Lions hunting buffalo as seen on Planet Earth 2

November 10th 2016  |   Botswana, Travel, Wildlife Safaris, Countries, Experiences  |  by   Richard Smith
lions hunting buffalo

The BBC’s Planet Earth 2, presented by David Attenborough, includes a number of scenes where a pride of lion hunt buffalo.

There are a few lion prides that take down buffalo. Lions don’t generally hunt buffalo exclusively, but in a small area of Botswana’s Okavango Delta they developed this as a strategy after they found themselves in an awkward situation.

The Duba pride found themselves stranded on an island after a shift in the course of a river. However there were also a large number of buffalo stuck with them and this led to a change in normal lion behaviour.

Male-lion-stares-at-buffalo-herd-Mike-Myers BBC’s Planet Earth 2

Morning lion stand off as a lion stares at the buffalo herd

Initially they’d stalk them at drinking spots, but the buffalo got wise to this and formed a huge herd of over 1,000 – safety in numbers!


Lionesses eyeing up the buffalo herd grazing in the water

The pride changed tactics, almost integrating with the herd and following their every move, picking off younger or weaker animals, typically at night. This led to the buffalos altering their behaviour too, sleeping in a huge group on the ground but with their heads, and importantly their horns, facing outward as an impenetrable barrier.


Lioness in a ‘face off’ stance with the aggressive buffalo herd

The lions in turn reacted to this by changing their hunting patterns; sleeping at night, as the buffalo do, and attacking when they’re on the move during the day. They were able to do this due to the lushness of the Okavango Delta allowing them the ability to stay cool in the watery channels.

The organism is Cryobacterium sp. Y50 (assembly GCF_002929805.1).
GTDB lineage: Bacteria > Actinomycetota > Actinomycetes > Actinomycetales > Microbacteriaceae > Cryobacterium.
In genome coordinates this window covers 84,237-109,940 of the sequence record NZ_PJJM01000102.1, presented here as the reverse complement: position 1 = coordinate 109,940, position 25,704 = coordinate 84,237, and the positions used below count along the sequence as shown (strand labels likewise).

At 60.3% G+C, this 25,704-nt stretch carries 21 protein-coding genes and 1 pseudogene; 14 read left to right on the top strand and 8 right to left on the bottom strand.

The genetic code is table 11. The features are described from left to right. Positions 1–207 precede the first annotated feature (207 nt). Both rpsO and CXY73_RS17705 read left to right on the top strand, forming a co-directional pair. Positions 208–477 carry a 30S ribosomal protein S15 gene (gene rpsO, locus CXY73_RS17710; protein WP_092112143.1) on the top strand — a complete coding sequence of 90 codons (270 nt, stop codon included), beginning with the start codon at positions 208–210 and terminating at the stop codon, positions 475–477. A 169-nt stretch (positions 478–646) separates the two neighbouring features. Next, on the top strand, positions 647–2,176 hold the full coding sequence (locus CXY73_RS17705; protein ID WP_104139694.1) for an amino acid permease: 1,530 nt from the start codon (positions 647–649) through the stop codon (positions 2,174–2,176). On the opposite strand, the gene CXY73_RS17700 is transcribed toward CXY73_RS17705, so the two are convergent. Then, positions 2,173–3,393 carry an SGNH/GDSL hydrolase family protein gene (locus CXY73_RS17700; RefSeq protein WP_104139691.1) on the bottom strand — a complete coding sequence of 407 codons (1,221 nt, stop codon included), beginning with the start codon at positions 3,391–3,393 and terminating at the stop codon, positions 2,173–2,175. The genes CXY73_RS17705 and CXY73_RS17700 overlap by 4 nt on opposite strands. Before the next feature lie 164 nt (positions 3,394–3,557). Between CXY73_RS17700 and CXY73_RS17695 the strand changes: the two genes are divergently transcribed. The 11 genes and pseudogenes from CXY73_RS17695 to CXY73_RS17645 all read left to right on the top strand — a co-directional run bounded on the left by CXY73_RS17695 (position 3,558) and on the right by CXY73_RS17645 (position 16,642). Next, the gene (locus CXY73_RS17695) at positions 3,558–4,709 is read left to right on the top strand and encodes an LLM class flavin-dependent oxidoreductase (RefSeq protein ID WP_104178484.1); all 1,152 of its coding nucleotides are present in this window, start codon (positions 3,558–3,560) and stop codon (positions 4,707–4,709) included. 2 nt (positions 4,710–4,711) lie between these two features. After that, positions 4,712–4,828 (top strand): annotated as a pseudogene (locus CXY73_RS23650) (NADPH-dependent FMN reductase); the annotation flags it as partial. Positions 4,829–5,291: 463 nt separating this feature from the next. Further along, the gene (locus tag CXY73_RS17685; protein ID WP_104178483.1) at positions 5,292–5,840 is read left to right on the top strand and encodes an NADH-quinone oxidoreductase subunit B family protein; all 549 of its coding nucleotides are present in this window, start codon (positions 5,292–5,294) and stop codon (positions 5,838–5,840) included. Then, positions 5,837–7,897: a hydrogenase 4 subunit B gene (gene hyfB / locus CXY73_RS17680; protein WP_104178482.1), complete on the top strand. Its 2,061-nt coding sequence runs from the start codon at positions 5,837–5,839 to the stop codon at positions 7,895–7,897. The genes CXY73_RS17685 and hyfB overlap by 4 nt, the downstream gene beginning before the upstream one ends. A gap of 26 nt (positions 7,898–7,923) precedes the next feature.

The Duba pride – fierce, excellent swimmers and the biggest lions in the world

Their 100% beef diet led to some stunning specimens – bigger and stronger than other lions in the region.


In recent times, the pride’s diet has altered again. They’ve found it easier to hunt lechwe, an antelope species common in the region. For now the buffalo of the Duba plains can graze a little more comfortably.


This private area of Botswana’s Okavango Delta has just two camps – Duba Plains and Duba Expedition Camp – in 30,000 hectares of prime wilderness, full of wildlife such as lions, elephants, hippos, leopard and even Kalahari species such as aardwolf and pangolin. Duba Plains is currently being refurbished and Duba Expedition Camp offers an alternative during the building works.


Duba Expedition Camp, Okavango Delta, Botswana, Great Plains Conservation

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